Santa Fe Scoop

Off-leash blog: Chasing after toys and tails

Zach has discovered a new weapon in dealing with pesky little sisters: squeak toys.

Whenever Bear, his foster sister, gets on his nerves — which is becoming more frequent as she comes out of her shell — Zach grabs an ugly blue squeak toy and bites it where it counts. The noise puts Bear right back where Zach wants: in her designated corner.

Bear has made much ground in the two months since we’ve taken her as a project, but certain “primeval” things, like odd squeaky noises, strangers and the dark of night, puts her in flight mode.

Zach, our patient Shar Pei-lab mix, has been a great role model for her, but even he has his limits. And Bear has decided that whenever he gets attention, she should be in the middle of that petting. Call it jealousy if you will, but I think it’s a good sign she’s developing trust.

People say it’s amazing how after a few weeks or months, severely traumatized animals will regain self-confidence and become a part of the pack. You might consider that when you’re at a shelter considering adopting a new friend.

We’ve still got some ways to go with Bear, but it’s been good journey. She has one more “puppy kindergarten” class to get under her collar before she graduates, but with each exposure, she’s become more and more like a regular dog.

And that’s Bear’s update for this week. I’ve been negligent in catching people up with what’s going on in Scoopland — my bosses say I write too much and say too little — but let’s hope I prove them wrong with today’s offering.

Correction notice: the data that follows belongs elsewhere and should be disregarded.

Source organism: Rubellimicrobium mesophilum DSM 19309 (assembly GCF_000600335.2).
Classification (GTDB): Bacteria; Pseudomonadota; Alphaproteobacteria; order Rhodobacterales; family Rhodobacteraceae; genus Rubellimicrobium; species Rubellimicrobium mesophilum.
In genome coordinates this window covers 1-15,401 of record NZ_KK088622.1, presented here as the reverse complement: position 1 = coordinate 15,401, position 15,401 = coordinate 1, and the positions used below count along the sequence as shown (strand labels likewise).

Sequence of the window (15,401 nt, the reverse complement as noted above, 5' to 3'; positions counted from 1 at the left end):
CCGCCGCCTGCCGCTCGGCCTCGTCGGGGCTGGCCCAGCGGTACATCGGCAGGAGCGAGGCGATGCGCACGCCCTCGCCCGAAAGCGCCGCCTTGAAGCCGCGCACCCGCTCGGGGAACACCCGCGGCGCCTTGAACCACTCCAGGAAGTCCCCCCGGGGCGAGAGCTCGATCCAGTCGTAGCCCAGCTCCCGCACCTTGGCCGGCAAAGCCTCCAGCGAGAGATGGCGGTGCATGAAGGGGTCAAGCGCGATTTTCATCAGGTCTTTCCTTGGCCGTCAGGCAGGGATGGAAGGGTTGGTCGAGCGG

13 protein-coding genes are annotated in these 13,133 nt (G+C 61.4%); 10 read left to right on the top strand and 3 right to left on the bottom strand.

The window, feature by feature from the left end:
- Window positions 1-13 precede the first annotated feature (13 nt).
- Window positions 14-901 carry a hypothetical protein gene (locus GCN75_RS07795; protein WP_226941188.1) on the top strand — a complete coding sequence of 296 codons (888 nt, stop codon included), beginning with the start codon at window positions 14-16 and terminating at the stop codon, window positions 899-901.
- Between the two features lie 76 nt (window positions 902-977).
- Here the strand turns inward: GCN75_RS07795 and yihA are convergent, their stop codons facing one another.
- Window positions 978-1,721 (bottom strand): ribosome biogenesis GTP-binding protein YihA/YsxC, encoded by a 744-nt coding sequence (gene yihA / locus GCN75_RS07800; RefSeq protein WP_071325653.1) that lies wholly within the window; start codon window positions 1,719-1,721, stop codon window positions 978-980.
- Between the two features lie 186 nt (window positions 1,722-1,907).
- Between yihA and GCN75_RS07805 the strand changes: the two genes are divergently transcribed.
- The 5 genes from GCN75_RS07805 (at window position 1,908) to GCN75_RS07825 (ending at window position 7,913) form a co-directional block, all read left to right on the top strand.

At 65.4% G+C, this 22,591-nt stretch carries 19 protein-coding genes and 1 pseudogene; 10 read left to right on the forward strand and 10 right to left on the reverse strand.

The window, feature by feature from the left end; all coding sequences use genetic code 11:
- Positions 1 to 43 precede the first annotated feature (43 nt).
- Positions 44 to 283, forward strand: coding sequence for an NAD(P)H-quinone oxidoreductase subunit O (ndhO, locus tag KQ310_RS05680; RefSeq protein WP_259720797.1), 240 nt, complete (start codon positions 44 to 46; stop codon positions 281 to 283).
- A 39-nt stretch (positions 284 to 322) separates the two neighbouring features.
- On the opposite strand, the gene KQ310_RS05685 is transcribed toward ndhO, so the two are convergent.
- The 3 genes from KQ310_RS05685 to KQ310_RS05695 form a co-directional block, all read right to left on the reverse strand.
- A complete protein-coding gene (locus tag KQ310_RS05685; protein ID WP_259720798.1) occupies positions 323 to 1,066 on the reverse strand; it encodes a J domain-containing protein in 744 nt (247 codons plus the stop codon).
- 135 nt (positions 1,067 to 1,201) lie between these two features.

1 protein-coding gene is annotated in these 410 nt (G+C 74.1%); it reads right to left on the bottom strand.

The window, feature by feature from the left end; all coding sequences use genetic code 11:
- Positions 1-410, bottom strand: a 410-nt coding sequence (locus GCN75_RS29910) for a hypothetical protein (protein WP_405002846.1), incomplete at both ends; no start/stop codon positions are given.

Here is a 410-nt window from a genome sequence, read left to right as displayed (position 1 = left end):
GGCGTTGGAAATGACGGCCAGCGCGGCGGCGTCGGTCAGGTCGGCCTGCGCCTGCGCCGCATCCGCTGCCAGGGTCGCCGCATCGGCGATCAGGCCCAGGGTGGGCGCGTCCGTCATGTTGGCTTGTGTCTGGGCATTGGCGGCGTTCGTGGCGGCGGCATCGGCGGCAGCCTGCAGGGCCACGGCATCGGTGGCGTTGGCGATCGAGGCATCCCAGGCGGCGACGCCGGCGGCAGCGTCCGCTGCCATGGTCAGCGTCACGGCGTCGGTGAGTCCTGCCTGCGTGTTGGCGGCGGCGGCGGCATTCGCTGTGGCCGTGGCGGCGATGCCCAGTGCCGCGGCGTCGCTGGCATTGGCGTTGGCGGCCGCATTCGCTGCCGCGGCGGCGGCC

• • •

Alice Lee, who’s held garage sales, asked for donations and was the focus of a dog art show earlier this month in an effort to secure money for a replacement service dog, has raised more than $4,850. That’s well beyond the $3,500 fee required by Assistance Dogs of the Southwest.

The fee, it should be noted, is the cost of the client placement training workshop, not the cost of the service dog, which runs closer to $15,000. ADW raises all additional funds to cover each client’s dog along with keeping the nonprofit’s doors open and running its excellent programs. Carolyn Clark Beedle, the group’s executive director, said any money raised beyond the workshop fee in the client’s name goes toward the service dog they ultimately receive.

As for the art show, which generated the bulk of Lee’s funds, first prize went to Eli Jackson, the companion animal of architect Kathy Jackson. Maggie, Barbara Warwick’s poodle, won second prize. Third prize went to Rhodie, a Rhodesian ridgeback owned by Mike Janicke. Both Zach and Bear showed their creative spark with beautifully done artwork but weren’t eligible for the contest. The show was sponsored by the Santa Fe Dog Dancing Club, of which Zach is a member.

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Forrest, the mixed-breed dog slated for death in Denver because of the city’s pit bull ban, has been granted clemency. His companion, Chris McGahey, agreed to surrender ownership of the dog to the city with a promise not to readopt him. In return, the city turned Forrest over to Stray Rescue, a no-kill animal rescue in St. Louis, for adoption.

The deal, the first since the city enacted its ban in 1989, was worked out with Best Friends Animal Society. McGahey says he promises to continue fighting the city’s policy, which calls for euthanasia of pit bulls who violate animal control laws more than once. In Forrest’s case, the gentle dog was caught twice wandering the streets.

The city, according to Best Friends, is working on amending the policy to allow owners of nonviolent pit bulls the option of taking their dogs out of the city instead of euthanizing them.

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And to close, one sad update: Evelyn Gregory celebrated her 81st birthday without Annie, the basset hound who went missing Aug. 23 from Gregory’s Galisteo yard. But Gregory says she’s not going to give up hope in her search for the beloved canine. The elderly dog was not microchipped but was wearing a collar when she disappeared. Those who might have seen the tri-colored basset or know anything about her whereabout, should give Gregory a call at 466-1875.

• • •

I know. There's much more to report. I promise more frequent updates. But don't hesitate to help out and post them or let me know about what's going on.

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